Creativity is not just for poets: 5 ways to be creative

Socks in crazy colors

By Grace Jackson

What is creativity? Is it a special talent that you are born with, reserved for artists, poets, and musicians?

Well, no – anyone can be creative. The root word of creativity is the verb, “to create,” which is defined as “bringing something into existence,” usually novel ideas. The created item may be something physical, such as a painting or photograph, or it could be intangible, like an idea, or process. The key to being creative is taking action and not waiting until the perfect moment to do so.

This means that each of us has opportunities and abilities to bring new ideas, thoughts, theories or projects into the world.

Creative people don’t often do what’s expected of them. They allow their intuition to guide them and follow paths that may not always be obvious. They don’t mind being told “no.” New and various experiences excite them, and they are eager to explore other worlds outside their own. Creatives are often in “flow,” a term popularized by psychologist Mihaly Csikszentmihalyi, who believes that creativity brings meaning to our lives.

Innovation means “applied creativity”

Innovation and creativity are buzz words often used together, but they are two very different concepts. Creativity refers to generating new and novel ideas, while innovation refers to the application of the idea, of putting it into action. In other words, innovation is “applied creativity” and is most often a collaborative, team effort to improve a business, process or product.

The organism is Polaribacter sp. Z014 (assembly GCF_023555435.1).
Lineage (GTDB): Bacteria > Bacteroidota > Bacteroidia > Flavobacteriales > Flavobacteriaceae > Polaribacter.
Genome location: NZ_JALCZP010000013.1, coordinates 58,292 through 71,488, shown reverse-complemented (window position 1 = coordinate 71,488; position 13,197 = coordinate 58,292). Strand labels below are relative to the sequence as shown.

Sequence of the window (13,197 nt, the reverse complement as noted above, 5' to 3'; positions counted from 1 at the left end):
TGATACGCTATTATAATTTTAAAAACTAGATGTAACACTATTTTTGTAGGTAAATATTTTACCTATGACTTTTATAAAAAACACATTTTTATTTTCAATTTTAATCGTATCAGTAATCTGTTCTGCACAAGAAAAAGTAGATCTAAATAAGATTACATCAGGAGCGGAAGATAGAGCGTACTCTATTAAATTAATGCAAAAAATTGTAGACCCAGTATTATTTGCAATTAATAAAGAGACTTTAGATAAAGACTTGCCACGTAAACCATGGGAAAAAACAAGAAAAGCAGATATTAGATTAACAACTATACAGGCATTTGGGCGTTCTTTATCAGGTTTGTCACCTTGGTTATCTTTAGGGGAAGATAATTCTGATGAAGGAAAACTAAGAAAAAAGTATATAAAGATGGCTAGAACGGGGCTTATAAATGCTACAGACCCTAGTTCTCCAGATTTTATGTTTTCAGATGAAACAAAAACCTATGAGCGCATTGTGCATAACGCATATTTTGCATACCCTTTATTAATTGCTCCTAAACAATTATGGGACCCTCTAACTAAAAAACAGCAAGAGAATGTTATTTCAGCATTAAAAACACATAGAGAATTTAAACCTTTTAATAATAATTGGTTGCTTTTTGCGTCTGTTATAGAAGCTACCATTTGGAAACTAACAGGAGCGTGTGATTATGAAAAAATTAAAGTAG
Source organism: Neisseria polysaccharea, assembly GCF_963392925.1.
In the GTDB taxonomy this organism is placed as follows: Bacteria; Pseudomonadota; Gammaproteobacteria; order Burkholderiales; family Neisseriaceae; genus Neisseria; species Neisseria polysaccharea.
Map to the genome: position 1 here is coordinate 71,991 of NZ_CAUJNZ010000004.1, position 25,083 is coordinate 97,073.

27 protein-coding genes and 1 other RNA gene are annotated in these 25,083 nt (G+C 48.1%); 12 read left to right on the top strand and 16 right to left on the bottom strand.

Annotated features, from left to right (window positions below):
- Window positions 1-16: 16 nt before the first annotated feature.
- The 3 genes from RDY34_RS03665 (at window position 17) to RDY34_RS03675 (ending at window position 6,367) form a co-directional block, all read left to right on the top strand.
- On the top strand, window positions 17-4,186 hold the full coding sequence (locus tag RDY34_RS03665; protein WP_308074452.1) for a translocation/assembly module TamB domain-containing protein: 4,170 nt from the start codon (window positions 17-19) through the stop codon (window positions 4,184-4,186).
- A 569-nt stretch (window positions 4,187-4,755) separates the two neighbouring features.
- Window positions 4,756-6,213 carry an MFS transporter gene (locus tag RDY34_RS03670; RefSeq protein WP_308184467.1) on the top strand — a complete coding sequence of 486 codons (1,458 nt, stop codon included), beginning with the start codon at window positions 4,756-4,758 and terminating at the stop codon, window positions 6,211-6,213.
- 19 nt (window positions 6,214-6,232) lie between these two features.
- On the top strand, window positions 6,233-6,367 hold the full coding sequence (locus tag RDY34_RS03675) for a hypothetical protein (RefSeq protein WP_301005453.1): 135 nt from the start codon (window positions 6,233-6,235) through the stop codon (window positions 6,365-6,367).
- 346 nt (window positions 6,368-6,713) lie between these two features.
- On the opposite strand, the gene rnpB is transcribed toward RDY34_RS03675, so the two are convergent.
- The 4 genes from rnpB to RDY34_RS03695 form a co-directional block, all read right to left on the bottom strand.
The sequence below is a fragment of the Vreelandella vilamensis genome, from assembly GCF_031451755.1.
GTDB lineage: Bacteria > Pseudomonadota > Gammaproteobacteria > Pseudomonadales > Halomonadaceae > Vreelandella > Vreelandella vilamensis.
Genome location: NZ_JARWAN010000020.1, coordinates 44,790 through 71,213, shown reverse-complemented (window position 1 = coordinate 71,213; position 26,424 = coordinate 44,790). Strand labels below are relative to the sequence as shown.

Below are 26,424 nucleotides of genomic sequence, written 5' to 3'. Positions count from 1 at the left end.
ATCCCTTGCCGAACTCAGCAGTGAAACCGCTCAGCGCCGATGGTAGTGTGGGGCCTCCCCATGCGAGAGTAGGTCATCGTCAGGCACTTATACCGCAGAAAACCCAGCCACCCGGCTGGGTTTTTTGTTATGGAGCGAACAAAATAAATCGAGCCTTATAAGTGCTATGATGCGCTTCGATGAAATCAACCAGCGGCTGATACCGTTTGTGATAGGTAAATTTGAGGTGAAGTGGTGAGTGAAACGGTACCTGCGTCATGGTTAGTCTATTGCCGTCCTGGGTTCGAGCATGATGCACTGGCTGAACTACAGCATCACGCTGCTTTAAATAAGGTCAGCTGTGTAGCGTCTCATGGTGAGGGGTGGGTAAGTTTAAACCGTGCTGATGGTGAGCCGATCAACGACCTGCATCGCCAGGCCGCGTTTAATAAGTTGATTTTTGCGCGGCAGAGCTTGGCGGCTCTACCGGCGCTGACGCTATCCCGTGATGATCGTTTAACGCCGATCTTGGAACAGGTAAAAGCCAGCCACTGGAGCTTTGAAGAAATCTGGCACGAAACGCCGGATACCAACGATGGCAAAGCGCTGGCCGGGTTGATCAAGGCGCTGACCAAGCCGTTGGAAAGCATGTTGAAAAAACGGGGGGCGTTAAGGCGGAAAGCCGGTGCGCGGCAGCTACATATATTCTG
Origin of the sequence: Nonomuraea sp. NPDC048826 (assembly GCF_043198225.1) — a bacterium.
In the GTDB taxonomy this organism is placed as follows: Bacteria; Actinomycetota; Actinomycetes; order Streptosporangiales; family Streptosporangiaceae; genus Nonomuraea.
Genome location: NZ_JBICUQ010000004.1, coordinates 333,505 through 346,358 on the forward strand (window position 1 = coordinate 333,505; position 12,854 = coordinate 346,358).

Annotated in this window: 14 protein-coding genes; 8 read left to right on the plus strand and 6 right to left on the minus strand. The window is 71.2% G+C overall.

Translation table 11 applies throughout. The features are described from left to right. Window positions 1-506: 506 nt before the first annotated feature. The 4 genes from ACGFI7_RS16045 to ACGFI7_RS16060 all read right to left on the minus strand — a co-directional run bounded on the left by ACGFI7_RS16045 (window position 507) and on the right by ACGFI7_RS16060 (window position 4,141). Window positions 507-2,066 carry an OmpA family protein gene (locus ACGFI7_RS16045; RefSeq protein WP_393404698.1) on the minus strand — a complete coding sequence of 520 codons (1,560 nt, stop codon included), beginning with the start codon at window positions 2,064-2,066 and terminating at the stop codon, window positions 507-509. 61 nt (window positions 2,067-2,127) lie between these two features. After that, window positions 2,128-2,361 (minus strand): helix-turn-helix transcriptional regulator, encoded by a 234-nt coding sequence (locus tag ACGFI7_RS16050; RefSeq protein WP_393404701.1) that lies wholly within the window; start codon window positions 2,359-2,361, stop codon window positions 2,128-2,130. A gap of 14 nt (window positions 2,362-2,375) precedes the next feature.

Everyone can ask questions such as, “how can we improve?” and, “what would happen if?” Thinking about how to make an organization run more efficiently or be more beautiful is exciting and surely breaks the day-to-day doldrums of tedious, mundane tasks. It’s also fun looking at things in a different light.

Creativity can be encouraged in many ways. One way is working in an environment that welcomes, and expects, new and innovative thought. Having fun and laughing with coworkers and peers provides fuel for creative fire. And knowing that failure is not necessarily a bad thing can contribute to an atmosphere of growth and camaraderie.

Five ways to be creative at work:

  1. Take your thinking one step further. If you are asked to work on a new project, here’s your chance to look at the world from different angles and ask: how can this be even better? Who else might want this information? What can I do to make it more impactful?
  2. Seek beauty. Not just physical beauty, such as “oh, she should be a model,” but ask if your project can be simple in design, functional in terms of others being able to easily use it, and accessible.
  3. Think big, and find inspiration everywhere. Ask yourself, why not? What’s the best thing that can happen if you tried something new, or took a risk? If you have time to break out of a typical day, head outside for inspiration in nature, or visit a museum to expand your horizons.
  4. Think small. This is not the antithesis of #3, but an extension of it. Once you think of your creative idea, try not to over complicate it. Can it be said in less words, can less steps be taken? What if you had to teach this to a fourth grader? “Great things are done by a series of small things brought together,” Vincent Van Gogh said.
  5. Look for patterns. Being creative means making associations between two disparate ideas and combining them. “True creativity,” Steve Jobs said, “is little more than connecting the dots. It’s seeing patterns before they become obvious to everyone else.”

To look for patterns, or to learn more about creativity in the workplace, visit the School of Applied Leadership. We offer doctoral degrees in educational leadership and master’s degrees in adult leadership and adult education.

Published April 3, 2017



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